Are Arrowhead Plants Toxic To Cats?

When you bring a new houseplant home from the store, you want to make sure it will be safe for your pet. Arrowhead plants (Syngonium podophyllum) are low-maintenance plants suited for growing indoors. Although they look similar to and are in the same family as, philodendrons, these plants have a different toxicity profile and can cause problems if chewed on or ingested by cats.

Are arrowhead plants toxic to cats?

Arrowhead Plants, also known as Syngonium podophyllum, are toxic to cats and dogs. The plant can cause vomiting, lethargy, loss of appetite, and difficulty in breathing if consumed, according to the American Society for the Prevention of Cruelty to Animals.

The American Society for the Prevention of Cruelty to Animals (ASPCA) publishes a list of plants that are poisonous to cats. The arrowhead plant is on this list, so you should avoid having one in your home if you have felines.

Arrowhead plants have large, arrow-shaped leaves that can range from green to yellow or white. Keep your cats away from these plants to prevent them from becoming ill. If a cat eats arrowhead plants, resulting in oral irritation and gastrointestinal upset such as drooling, vomiting, and diarrhea.

The sap of the arrowhead plant contains calcium oxalate crystals, which cause irritation and swelling when they come into contact with mucous membranes or are swallowed. If your cat ingests parts of the plant, she may experience oral irritation, excessive drooling, and vomiting. Ingesting larger amounts can lead to more serious symptoms including difficulty swallowing, breathing difficulties, and even intestinal obstruction due to swelling of the throat caused by tissue damage from the crystals.

If you think your cat has ingested any part of an arrowhead plant, contact your veterinarian immediately. Although there’s no antidote for calcium oxalate poisoning, prompt treatment can make all the difference in how your cat responds to ingesting the plant.

Many of the houseplants we grow in our homes are toxic to cats if eaten. Some are more dangerous than others and may even be fatal to your furry friends. If you have a cat, it’s important to know which houseplants can harm them.

My Cat ate arrowhead plant – What to do?

Since arrowhead plants are a member of the philodendron family, they contain insoluble calcium oxalate crystals. These crystals are toxic to cats if ingested. If your cat eats any part of an arrowhead plant, he will most likely start foaming at the mouth since the crystals cause irritation and swelling in the mouth.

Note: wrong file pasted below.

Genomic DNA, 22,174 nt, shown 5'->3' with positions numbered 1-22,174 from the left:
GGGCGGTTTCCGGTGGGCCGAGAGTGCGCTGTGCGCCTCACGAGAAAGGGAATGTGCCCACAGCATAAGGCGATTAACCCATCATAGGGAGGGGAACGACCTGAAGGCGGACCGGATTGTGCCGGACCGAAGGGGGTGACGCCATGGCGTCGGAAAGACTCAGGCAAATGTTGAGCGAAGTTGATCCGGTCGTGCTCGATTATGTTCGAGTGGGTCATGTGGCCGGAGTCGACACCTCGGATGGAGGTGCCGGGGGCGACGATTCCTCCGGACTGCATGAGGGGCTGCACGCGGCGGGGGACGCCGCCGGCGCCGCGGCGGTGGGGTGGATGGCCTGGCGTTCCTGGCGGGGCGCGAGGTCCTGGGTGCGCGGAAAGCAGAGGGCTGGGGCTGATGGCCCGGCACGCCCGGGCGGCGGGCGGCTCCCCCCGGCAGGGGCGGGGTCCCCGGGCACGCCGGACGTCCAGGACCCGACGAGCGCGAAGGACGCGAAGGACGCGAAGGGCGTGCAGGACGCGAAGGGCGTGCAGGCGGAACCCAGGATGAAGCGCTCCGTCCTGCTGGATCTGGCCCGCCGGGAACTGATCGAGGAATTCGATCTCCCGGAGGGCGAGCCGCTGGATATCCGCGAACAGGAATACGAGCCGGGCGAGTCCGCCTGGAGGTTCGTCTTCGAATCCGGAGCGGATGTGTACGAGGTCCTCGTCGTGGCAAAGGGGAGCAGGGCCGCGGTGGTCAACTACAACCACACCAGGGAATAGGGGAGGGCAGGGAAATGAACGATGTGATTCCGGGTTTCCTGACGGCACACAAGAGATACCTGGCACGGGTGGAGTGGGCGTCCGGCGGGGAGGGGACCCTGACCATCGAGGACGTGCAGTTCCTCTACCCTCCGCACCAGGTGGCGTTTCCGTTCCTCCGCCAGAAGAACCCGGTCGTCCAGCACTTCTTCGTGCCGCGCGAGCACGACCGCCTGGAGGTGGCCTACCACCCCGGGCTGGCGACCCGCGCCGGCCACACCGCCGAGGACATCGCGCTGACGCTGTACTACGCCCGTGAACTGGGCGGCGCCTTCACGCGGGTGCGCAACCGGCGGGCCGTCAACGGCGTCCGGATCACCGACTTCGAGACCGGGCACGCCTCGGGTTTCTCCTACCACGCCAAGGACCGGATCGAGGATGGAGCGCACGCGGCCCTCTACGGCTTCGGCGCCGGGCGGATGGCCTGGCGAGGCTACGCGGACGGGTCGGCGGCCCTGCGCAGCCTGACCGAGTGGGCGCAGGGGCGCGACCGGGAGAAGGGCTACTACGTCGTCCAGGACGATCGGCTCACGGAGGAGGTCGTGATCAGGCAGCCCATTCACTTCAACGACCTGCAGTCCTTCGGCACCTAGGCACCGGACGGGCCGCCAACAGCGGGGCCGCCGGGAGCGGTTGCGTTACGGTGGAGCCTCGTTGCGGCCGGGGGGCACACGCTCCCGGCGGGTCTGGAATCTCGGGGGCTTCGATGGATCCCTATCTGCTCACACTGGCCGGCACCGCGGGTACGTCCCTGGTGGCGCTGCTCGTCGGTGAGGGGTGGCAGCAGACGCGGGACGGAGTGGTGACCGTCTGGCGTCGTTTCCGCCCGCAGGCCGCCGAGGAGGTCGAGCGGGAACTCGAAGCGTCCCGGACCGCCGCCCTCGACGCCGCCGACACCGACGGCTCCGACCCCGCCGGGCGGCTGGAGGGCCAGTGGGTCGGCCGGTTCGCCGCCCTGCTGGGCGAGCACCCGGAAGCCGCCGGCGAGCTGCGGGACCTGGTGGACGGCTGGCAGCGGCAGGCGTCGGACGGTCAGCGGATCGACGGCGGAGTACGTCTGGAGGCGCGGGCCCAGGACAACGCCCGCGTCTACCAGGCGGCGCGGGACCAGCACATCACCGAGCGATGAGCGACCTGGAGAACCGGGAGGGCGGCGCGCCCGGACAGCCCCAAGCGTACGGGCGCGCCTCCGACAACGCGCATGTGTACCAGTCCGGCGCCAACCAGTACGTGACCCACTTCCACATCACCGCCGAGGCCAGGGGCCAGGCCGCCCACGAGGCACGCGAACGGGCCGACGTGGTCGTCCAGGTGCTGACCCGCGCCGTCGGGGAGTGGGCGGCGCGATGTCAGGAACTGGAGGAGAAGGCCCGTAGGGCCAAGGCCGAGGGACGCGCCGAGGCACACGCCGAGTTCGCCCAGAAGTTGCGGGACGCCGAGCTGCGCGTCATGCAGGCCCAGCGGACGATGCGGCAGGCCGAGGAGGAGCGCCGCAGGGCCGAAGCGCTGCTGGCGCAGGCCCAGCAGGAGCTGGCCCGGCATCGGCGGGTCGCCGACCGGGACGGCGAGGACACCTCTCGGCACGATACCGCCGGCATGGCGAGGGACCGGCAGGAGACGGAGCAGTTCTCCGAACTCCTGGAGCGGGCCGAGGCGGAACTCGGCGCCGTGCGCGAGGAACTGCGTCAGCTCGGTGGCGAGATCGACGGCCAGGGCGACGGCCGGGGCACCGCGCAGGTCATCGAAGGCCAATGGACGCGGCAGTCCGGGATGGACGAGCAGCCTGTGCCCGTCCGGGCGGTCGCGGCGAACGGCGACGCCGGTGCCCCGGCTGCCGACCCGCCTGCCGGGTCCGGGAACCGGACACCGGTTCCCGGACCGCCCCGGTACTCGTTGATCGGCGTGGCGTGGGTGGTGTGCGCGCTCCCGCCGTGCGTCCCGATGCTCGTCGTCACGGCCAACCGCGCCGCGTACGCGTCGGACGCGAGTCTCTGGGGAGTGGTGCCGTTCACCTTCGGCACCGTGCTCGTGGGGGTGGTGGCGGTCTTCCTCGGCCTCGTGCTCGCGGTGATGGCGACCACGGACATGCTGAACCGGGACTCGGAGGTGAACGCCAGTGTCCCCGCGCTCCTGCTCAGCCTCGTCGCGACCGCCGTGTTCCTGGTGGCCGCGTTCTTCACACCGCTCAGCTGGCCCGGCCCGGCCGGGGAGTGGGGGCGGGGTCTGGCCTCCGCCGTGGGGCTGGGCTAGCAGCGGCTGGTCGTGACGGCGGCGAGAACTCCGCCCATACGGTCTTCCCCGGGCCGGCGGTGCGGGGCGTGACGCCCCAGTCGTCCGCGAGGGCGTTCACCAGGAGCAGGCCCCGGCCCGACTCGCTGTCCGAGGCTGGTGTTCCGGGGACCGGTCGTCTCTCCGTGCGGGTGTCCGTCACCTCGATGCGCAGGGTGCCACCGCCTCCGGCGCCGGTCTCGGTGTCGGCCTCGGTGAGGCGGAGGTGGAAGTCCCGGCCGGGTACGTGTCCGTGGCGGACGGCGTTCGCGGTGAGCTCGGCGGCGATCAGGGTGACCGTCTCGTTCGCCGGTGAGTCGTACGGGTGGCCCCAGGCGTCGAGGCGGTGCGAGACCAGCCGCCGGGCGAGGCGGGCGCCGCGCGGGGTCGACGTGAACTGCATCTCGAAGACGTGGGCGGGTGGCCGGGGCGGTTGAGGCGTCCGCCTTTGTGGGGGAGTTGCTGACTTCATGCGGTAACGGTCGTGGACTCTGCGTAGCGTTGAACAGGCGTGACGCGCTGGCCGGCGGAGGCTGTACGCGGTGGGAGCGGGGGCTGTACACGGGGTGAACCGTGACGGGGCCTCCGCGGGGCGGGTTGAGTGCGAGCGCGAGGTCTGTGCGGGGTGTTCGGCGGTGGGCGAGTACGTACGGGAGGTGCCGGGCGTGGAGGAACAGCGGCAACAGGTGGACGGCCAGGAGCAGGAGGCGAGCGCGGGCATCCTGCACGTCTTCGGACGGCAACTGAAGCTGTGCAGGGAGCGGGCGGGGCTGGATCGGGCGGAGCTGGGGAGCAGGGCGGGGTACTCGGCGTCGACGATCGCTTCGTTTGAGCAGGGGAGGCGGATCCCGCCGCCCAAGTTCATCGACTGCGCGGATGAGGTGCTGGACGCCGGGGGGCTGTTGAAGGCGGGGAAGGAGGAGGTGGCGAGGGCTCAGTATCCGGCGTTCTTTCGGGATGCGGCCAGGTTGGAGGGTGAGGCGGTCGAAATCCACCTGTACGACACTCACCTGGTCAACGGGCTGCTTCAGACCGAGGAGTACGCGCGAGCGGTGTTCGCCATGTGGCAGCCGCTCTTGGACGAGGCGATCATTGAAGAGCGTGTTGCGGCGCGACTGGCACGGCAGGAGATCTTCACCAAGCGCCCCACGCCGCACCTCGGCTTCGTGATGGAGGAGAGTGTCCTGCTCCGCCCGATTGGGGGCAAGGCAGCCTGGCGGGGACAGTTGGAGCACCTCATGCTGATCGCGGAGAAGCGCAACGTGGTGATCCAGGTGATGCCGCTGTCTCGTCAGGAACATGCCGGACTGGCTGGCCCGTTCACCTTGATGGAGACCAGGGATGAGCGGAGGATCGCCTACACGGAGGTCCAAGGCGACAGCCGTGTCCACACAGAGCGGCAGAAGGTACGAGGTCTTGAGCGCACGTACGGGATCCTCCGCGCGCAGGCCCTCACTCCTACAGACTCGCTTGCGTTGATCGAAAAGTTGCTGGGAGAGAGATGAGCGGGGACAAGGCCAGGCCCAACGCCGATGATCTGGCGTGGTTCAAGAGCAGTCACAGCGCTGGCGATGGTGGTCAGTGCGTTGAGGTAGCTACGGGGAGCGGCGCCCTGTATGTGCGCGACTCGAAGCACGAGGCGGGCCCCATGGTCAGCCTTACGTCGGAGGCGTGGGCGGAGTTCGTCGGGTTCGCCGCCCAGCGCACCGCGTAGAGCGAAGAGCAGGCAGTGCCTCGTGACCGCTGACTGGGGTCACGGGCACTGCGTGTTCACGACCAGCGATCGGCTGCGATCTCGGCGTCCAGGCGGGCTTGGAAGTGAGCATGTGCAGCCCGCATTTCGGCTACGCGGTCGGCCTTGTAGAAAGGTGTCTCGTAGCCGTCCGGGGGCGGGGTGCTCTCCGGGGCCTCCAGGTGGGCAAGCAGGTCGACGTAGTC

If your cat eats a large amount of the plant, it can lead to vomiting, swelling of the tongue, and airway constriction. Your cat may also have trouble swallowing or breathing. If you think your cat has eaten any part of an arrowhead plant, take him to your vet immediately.

About Arrowhead Plant

Arrowhead plants are part of the Araceae family, which also includes philodendrons, dieffenbachias and monsteras. They are easy-to-grow plants that thrive in a range of lighting conditions and do not need to be pruned or repotted often. These low-maintenance plants are native to Mexico and Central America. They are popular houseplants.

These plants can grow up to 6 feet tall if supported by a stake or trellis but are more commonly kept as smaller houseplants with trailing vines. The leaves in this genus can vary greatly depending on the variety. Some species have large arrow shaped leaves while others have small ovate leaves with lobed margins. Leaf color ranges from dark green to variegated cream and green. These plants can produce an inflorescence consisting of a spadix surrounded by a spathe but only when grown outdoors in tropical climates.

Arrowhead plants are toxic to cats, dogs, and horses. The toxicity level is not life-threatening, but it’s still best to keep these plants out of reach of your pets.

The toxic components of the arrowhead plant are calcium oxalate crystals. These crystals produce irritation in the mouth, throat, lips, and tongue of animals that ingest them. The common symptoms include:

  • Vomiting
  • Drooling
  • Loss of appetite

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